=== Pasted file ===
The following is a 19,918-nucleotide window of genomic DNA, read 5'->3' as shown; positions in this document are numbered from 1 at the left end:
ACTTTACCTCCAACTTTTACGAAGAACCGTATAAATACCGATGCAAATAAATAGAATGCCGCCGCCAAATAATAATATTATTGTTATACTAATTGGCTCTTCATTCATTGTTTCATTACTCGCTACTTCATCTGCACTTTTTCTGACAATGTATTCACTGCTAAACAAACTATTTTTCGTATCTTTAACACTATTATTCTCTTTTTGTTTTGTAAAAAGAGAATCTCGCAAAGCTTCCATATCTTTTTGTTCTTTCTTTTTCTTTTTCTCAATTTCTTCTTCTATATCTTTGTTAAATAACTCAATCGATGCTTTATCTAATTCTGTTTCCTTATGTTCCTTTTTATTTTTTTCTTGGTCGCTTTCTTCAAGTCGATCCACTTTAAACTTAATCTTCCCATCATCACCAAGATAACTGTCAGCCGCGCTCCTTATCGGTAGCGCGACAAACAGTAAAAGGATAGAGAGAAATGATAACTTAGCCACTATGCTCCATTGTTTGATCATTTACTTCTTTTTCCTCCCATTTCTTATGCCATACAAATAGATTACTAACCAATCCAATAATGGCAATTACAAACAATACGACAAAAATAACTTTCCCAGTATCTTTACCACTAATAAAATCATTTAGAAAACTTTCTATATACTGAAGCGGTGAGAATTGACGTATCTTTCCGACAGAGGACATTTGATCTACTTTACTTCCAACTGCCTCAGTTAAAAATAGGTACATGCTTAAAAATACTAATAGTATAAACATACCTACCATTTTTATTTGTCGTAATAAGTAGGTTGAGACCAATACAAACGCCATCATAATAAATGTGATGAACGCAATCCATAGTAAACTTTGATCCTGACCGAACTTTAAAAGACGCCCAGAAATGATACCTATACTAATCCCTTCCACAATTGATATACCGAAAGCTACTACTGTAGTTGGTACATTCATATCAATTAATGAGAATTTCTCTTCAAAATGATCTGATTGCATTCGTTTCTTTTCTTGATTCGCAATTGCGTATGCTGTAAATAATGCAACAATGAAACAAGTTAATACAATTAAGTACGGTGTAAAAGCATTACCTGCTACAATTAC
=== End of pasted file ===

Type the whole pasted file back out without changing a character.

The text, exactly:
The following is a 19,918-nucleotide window of genomic DNA, read 5'->3' as shown; positions in this document are numbered from 1 at the left end:
ACTTTACCTCCAACTTTTACGAAGAACCGTATAAATACCGATGCAAATAAATAGAATGCCGCCGCCAAATAATAATATTATTGTTATACTAATTGGCTCTTCATTCATTGTTTCATTACTCGCTACTTCATCTGCACTTTTTCTGACAATGTATTCACTGCTAAACAAACTATTTTTCGTATCTTTAACACTATTATTCTCTTTTTGTTTTGTAAAAAGAGAATCTCGCAAAGCTTCCATATCTTTTTGTTCTTTCTTTTTCTTTTTCTCAATTTCTTCTTCTATATCTTTGTTAAATAACTCAATCGATGCTTTATCTAATTCTGTTTCCTTATGTTCCTTTTTATTTTTTTCTTGGTCGCTTTCTTCAAGTCGATCCACTTTAAACTTAATCTTCCCATCATCACCAAGATAACTGTCAGCCGCGCTCCTTATCGGTAGCGCGACAAACAGTAAAAGGATAGAGAGAAATGATAACTTAGCCACTATGCTCCATTGTTTGATCATTTACTTCTTTTTCCTCCCATTTCTTATGCCATACAAATAGATTACTAACCAATCCAATAATGGCAATTACAAACAATACGACAAAAATAACTTTCCCAGTATCTTTACCACTAATAAAATCATTTAGAAAACTTTCTATATACTGAAGCGGTGAGAATTGACGTATCTTTCCGACAGAGGACATTTGATCTACTTTACTTCCAACTGCCTCAGTTAAAAATAGGTACATGCTTAAAAATACTAATAGTATAAACATACCTACCATTTTTATTTGTCGTAATAAGTAGGTTGAGACCAATACAAACGCCATCATAATAAATGTGATGAACGCAATCCATAGTAAACTTTGATCCTGACCGAACTTTAAAAGACGCCCAGAAATGATACCTATACTAATCCCTTCCACAATTGATATACCGAAAGCTACTACTGTAGTTGGTACATTCATATCAATTAATGAGAATTTCTCTTCAAAATGATCTGATTGCATTCGTTTCTTTTCTTGATTCGCAATTGCGTATGCTGTAAATAATGCAACAATGAAACAAGTTAATACAATTAAGTACGGTGTAAAAGCATTACCTGCTACAATTAC